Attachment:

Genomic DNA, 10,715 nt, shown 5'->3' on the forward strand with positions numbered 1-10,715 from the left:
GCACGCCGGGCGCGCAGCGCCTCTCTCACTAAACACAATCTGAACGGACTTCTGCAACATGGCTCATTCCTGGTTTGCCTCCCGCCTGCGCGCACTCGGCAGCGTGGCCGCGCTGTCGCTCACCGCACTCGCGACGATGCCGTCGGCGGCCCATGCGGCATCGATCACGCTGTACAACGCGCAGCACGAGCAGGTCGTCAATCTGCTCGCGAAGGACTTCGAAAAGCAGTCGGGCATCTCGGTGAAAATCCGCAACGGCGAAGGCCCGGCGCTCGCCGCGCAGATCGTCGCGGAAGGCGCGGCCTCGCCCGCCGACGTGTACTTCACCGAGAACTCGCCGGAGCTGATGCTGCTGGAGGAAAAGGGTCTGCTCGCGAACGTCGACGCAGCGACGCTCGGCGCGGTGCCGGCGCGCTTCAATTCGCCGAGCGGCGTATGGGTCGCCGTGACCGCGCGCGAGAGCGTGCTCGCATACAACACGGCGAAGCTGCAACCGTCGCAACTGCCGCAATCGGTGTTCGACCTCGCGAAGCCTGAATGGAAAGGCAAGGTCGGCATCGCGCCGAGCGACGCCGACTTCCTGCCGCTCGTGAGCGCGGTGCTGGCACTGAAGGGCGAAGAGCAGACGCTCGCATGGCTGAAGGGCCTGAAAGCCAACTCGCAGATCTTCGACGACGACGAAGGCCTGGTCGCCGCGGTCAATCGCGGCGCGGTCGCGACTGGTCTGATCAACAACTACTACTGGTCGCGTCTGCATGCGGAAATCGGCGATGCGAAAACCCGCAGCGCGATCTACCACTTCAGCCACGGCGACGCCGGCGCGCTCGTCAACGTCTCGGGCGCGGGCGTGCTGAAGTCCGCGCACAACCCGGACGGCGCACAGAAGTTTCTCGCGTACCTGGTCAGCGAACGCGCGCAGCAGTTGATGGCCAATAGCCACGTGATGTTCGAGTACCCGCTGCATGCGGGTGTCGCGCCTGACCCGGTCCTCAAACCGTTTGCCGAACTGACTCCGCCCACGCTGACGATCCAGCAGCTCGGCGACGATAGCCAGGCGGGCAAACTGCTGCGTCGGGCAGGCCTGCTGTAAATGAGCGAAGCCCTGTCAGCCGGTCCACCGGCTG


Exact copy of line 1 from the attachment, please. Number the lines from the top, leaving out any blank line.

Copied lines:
Genomic DNA, 10,715 nt, shown 5'->3' on the forward strand with positions numbered 1-10,715 from the left: